Chambers' review of Atlas Shrugged is perhaps the worst review in the history of literature. I do not mean by that that is it the least complimentary (although god knows it's not a love letter) but that it is the least accurate. Generally when a review misreports a work it is perceived as innocent incompetence, but this is hardly likely here. Atlas Shrugged is not a complex work by the standards of a nationally known reviewer and some of the “mistakes” he makes are obvious to anyone of average intelligence who actually read the book. Some of the claims he makes about AS and Rand are merely unsupported, but others are directly contradicted by the work itself. I am forced to conclude that the review isn't just nasty, it's dishonest.
“It is the more persuasive, in some quarters, because the author deals wholly in the blackest blacks and the whitest whites. In this fiction everything, everybody, is either all good or all bad, without any of those intermediate shades which, in life, complicate reality and perplex the eye that seeks to probe it truly. “
“The Children of Light are largely operatic caricatures. Insofar as any of them suggests anything known to the business community, they resemble the occasional curmudgeon millionaire, tales about whose outrageously crude and shrewd eccentricities sometimes provide the lighter moments in boardrooms. “
“All Miss Rand's chief heroes are also breathtakingly beautiful. “
“Yet from the impromptu and surprisingly gymnastic matings of the heroine and three of the heroes, no children — it suddenly strikes you — ever result. “
“Their archetypes are Left-Liberals, New Dealers, Welfare Statists, One Worlders, or, at any rate, such ogreish semblances of these as may stalk the nightmares of those who think little about people as people, but tend to think a great deal in labels and effigies. “
“This spares her the playguy business of performing one service that her fiction might have performed, namely: that of examining in human depth how so feeble a lot came to exist at all, let alone be powerful enough to be worth hating and fearing. Instead, she bundles them into one undifferentiated damnation.”
“Robin Hood is the author's image of absolute evil — robbing the strong (and hence good) to give to the weak (and hence no good). “
“I submit that she is indebted, and much more heavily, to Nietzsche. Just as her operatic businessmen are, in fact, Nietzschean supermen, “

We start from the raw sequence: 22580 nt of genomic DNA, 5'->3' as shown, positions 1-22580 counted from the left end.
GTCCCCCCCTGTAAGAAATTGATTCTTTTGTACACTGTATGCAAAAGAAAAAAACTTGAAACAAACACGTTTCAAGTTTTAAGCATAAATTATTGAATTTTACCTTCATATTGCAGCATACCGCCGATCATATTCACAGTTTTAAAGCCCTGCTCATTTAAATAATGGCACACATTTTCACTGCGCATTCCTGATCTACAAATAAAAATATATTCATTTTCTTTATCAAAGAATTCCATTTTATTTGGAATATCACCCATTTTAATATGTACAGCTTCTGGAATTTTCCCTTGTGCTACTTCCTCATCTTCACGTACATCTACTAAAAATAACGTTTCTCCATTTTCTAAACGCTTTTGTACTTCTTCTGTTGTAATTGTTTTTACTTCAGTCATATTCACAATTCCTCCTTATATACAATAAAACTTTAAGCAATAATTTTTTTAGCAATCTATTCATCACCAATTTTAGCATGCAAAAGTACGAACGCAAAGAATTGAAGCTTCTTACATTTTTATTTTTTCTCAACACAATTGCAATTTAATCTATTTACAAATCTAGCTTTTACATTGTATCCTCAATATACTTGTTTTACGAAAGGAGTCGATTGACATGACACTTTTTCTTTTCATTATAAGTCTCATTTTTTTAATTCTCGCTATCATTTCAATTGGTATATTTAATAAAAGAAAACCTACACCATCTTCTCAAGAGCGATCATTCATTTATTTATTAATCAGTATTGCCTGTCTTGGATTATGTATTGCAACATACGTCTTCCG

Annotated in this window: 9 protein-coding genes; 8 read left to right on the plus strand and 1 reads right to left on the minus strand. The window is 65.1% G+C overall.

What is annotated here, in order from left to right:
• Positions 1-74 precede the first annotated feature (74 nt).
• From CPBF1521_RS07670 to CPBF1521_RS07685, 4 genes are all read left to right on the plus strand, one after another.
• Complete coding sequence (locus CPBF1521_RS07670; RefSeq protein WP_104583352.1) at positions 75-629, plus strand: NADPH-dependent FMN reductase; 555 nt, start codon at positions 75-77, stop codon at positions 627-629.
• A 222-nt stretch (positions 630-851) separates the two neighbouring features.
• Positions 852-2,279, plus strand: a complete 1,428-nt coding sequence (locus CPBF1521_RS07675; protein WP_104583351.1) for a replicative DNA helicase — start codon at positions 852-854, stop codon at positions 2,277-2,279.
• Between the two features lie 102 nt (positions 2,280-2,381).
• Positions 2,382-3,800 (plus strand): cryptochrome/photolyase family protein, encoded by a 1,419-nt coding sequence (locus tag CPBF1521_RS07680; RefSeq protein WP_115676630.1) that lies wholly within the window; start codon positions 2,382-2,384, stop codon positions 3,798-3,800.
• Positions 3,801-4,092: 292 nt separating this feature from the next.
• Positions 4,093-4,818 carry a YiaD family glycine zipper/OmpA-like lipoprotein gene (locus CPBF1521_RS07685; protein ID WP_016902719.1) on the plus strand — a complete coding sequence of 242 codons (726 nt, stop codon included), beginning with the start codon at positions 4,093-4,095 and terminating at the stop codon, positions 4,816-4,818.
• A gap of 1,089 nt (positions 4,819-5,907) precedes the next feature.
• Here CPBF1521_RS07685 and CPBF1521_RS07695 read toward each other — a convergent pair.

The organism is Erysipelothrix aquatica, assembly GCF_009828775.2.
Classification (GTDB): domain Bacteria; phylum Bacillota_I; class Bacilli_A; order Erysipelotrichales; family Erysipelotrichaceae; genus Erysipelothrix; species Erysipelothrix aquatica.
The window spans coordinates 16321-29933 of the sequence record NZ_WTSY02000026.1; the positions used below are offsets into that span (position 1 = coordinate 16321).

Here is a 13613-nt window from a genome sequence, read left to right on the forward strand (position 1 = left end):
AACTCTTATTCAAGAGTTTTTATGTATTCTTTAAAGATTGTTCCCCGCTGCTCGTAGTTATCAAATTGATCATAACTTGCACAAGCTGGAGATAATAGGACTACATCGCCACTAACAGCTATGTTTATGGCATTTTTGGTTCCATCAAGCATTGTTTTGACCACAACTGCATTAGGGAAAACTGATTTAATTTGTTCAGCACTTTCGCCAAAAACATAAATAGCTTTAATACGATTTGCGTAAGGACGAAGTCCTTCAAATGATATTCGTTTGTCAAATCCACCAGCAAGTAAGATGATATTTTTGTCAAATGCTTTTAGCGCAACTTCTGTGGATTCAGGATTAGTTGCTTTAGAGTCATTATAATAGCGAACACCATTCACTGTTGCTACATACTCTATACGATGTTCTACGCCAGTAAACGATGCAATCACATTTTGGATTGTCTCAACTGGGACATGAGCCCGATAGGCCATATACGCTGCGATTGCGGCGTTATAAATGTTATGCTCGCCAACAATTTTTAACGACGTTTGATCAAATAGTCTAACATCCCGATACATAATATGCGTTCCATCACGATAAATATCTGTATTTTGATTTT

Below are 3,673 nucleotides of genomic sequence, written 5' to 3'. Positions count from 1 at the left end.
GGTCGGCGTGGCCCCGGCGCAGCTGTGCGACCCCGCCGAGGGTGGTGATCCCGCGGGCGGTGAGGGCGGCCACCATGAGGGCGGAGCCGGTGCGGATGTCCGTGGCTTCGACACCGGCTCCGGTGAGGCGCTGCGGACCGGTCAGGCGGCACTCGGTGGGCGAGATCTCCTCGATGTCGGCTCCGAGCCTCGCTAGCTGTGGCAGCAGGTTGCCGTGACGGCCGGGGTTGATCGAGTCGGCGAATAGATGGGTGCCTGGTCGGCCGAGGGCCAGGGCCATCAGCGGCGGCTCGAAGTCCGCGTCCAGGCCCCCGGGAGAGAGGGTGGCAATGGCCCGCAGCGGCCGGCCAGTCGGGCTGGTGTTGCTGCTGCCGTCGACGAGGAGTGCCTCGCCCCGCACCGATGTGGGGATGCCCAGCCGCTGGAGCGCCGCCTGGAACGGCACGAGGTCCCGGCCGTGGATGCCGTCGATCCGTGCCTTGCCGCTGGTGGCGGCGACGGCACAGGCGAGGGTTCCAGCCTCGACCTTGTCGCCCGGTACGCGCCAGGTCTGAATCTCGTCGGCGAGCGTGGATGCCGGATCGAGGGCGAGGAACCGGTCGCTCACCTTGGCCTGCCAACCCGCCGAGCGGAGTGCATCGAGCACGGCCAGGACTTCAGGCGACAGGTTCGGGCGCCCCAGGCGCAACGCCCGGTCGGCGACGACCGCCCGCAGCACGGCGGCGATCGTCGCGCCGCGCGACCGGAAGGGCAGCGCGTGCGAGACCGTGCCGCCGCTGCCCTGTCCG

“Happily, in Atlas Shrugged (though not in life), all the Children of Darkness are utterly incompetent.”
“In the end, they troop out of their Rocky Mountain hideaway to repossess the ruins. “
“More importantly, it is meant to seal the fact that mankind is ready to submit abjectly to an elite of technocrats, “
“by Miss Rand's ideas that the good life is one which 'has resolved personal worth into exchange value,' 'has left no other nexus between man and man than naked selfinterest, than callous cash-payment.' “
“It is, in sum, a forthright philosophic materialism. “
“Henceforth man's fate, without God, is up to him, and to him alone. His happiness, in strict materialist terms, lies with his own workaday hands and ingenious brain. His happiness becomes, in Miss Rand's words, 'the moral purpose of his life.' Here occurs a little rub whose effects are just as observable in a free-enterprise system, which is in practice materialist (whatever else it claims or supposes itself to be), as they would be under an atheist socialism, if one were ever to deliver that material abundance that all promise. The rub is that the pursuit of happiness, as an end in itself, tends automatically, and widely, to be replaced by the pursuit of pleasure, with a consequent general softening of the fibers of will, intelligence, spirit. No doubt, Miss Rand has brooded upon that little rub. “.
“For, if Man's heroism (some will prefer to say: 'human dignity') no longer derives from God, or is not a function of that godless integrity which was a root of Nietzsche's anguish, then Man becomes merely the most consuming of animals, with glut as the condition of his happiness and its replenishment his foremost activity."